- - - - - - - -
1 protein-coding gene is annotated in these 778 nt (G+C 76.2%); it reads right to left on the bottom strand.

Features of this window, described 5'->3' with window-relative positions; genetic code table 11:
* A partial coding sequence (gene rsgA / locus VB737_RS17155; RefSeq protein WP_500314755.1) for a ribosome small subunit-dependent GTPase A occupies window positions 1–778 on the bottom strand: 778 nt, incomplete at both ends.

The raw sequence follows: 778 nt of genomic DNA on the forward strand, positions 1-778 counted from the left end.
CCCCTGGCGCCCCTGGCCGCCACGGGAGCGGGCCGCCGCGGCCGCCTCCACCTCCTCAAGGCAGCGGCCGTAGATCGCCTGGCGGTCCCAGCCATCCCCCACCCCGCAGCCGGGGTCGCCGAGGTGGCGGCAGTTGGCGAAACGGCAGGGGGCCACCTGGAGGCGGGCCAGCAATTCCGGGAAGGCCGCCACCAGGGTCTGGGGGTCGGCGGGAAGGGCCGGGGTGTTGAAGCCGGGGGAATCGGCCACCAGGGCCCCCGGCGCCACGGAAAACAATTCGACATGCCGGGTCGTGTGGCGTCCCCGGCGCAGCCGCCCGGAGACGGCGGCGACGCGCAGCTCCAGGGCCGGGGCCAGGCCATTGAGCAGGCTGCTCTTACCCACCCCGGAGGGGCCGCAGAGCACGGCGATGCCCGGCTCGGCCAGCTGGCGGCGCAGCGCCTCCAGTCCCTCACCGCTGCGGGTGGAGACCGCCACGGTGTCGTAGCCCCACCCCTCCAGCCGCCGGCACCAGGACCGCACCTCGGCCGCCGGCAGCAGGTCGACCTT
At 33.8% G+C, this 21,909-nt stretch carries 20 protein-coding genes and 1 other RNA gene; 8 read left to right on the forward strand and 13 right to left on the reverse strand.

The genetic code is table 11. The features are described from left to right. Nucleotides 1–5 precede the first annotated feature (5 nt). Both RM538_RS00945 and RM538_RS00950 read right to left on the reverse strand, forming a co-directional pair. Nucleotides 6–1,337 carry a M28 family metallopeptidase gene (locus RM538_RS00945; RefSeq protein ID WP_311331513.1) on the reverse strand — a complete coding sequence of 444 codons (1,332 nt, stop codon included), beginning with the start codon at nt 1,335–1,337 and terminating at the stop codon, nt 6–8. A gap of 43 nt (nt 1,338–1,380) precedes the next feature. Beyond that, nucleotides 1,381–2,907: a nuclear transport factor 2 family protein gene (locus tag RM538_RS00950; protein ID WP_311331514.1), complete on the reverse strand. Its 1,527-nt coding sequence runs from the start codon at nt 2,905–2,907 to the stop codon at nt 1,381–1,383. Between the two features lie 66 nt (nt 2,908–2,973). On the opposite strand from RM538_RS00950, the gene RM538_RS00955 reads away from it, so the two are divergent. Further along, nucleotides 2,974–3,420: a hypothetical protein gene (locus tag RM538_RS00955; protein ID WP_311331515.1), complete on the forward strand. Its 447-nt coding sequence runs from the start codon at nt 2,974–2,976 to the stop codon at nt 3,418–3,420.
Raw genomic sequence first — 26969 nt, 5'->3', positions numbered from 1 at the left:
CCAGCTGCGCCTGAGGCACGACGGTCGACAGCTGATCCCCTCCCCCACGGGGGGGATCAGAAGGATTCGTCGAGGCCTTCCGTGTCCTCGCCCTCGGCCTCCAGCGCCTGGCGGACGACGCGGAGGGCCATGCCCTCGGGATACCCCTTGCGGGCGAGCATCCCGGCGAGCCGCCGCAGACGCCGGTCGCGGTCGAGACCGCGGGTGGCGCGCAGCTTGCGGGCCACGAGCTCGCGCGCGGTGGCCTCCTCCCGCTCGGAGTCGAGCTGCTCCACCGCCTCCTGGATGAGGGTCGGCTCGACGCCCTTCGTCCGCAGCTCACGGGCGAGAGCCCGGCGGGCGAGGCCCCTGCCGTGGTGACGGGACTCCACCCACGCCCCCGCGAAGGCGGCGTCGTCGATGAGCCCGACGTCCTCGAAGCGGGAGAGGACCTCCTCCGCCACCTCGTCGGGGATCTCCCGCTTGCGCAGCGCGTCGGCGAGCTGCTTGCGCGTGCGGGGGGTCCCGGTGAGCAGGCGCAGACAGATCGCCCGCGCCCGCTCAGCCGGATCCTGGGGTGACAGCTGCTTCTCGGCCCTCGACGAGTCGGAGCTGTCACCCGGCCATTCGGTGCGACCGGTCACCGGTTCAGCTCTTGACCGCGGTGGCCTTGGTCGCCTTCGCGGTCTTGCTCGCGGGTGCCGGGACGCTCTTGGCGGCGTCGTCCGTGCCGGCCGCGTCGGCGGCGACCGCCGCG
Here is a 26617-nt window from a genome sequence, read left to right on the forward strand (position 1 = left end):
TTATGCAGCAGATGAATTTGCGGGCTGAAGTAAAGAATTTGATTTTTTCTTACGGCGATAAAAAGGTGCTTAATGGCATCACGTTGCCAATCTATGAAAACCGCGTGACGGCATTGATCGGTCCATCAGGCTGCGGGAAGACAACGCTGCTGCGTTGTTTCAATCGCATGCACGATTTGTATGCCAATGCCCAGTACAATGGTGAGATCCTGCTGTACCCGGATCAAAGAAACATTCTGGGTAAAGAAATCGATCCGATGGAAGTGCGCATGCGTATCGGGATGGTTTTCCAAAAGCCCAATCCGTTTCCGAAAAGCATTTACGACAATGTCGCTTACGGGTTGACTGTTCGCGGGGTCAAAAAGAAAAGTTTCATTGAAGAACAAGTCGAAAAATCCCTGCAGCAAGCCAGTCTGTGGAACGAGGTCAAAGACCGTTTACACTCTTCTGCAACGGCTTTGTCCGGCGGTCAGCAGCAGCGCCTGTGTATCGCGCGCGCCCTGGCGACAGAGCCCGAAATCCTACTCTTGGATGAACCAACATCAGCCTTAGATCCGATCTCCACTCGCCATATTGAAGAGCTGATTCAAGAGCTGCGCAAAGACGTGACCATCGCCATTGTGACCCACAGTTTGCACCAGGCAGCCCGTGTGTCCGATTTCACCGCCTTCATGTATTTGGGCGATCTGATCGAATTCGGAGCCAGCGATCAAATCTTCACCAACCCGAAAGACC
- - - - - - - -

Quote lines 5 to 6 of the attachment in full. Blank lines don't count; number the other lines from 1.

CCCCTGGCGCCCCTGGCCGCCACGGGAGCGGGCCGCCGCGGCCGCCTCCACCTCCTCAAGGCAGCGGCCGTAGATCGCCTGGCGGTCCCAGCCATCCCCCACCCCGCAGCCGGGGTCGCCGAGGTGGCGGCAGTTGGCGAAACGGCAGGGGGCCACCTGGAGGCGGGCCAGCAATTCCGGGAAGGCCGCCACCAGGGTCTGGGGGTCGGCGGGAAGGGCCGGGGTGTTGAAGCCGGGGGAATCGGCCACCAGGGCCCCCGGCGCCACGGAAAACAATTCGACATGCCGGGTCGTGTGGCGTCCCCGGCGCAGCCGCCCGGAGACGGCGGCGACGCGCAGCTCCAGGGCCGGGGCCAGGCCATTGAGCAGGCTGCTCTTACCCACCCCGGAGGGGCCGCAGAGCACGGCGATGCCCGGCTCGGCCAGCTGGCGGCGCAGCGCCTCCAGTCCCTCACCGCTGCGGGTGGAGACCGCCACGGTGTCGTAGCCCCACCCCTCCAGCCGCCGGCACCAGGACCGCACCTCGGCCGCCGGCAGCAGGTCGACCTT
At 33.8% G+C, this 21,909-nt stretch carries 20 protein-coding genes and 1 other RNA gene; 8 read left to right on the forward strand and 13 right to left on the reverse strand.